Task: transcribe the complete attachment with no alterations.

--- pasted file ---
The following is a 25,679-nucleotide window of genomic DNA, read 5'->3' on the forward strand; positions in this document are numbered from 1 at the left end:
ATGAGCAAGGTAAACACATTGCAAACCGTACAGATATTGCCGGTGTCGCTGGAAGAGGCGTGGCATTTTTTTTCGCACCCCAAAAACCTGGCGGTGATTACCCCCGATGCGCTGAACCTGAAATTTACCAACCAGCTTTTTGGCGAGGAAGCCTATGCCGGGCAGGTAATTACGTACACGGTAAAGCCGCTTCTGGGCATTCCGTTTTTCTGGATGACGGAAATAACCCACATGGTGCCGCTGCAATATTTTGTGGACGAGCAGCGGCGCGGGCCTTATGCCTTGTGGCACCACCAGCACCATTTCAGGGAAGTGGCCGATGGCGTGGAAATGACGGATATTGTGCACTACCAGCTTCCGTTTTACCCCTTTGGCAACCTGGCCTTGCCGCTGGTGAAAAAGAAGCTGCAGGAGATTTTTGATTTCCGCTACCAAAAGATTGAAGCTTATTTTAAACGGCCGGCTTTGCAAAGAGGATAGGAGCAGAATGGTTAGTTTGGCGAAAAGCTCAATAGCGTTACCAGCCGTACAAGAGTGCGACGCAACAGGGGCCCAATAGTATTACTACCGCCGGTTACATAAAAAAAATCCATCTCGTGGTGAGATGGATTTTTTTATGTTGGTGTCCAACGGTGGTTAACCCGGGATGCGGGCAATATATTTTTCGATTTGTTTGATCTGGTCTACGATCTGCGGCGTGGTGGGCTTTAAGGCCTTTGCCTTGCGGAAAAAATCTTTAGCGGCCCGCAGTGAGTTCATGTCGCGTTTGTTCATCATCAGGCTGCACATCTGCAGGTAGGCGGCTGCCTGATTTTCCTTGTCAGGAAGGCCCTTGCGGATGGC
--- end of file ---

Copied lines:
The following is a 25,679-nucleotide window of genomic DNA, read 5'->3' on the forward strand; positions in this document are numbered from 1 at the left end:
ATGAGCAAGGTAAACACATTGCAAACCGTACAGATATTGCCGGTGTCGCTGGAAGAGGCGTGGCATTTTTTTTCGCACCCCAAAAACCTGGCGGTGATTACCCCCGATGCGCTGAACCTGAAATTTACCAACCAGCTTTTTGGCGAGGAAGCCTATGCCGGGCAGGTAATTACGTACACGGTAAAGCCGCTTCTGGGCATTCCGTTTTTCTGGATGACGGAAATAACCCACATGGTGCCGCTGCAATATTTTGTGGACGAGCAGCGGCGCGGGCCTTATGCCTTGTGGCACCACCAGCACCATTTCAGGGAAGTGGCCGATGGCGTGGAAATGACGGATATTGTGCACTACCAGCTTCCGTTTTACCCCTTTGGCAACCTGGCCTTGCCGCTGGTGAAAAAGAAGCTGCAGGAGATTTTTGATTTCCGCTACCAAAAGATTGAAGCTTATTTTAAACGGCCGGCTTTGCAAAGAGGATAGGAGCAGAATGGTTAGTTTGGCGAAAAGCTCAATAGCGTTACCAGCCGTACAAGAGTGCGACGCAACAGGGGCCCAATAGTATTACTACCGCCGGTTACATAAAAAAAATCCATCTCGTGGTGAGATGGATTTTTTTATGTTGGTGTCCAACGGTGGTTAACCCGGGATGCGGGCAATATATTTTTCGATTTGTTTGATCTGGTCTACGATCTGCGGCGTGGTGGGCTTTAAGGCCTTTGCCTTGCGGAAAAAATCTTTAGCGGCCCGCAGTGAGTTCATGTCGCGTTTGTTCATCATCAGGCTGCACATCTGCAGGTAGGCGGCTGCCTGATTTTCCTTGTCAGGAAGGCCCTTGCGGATGGC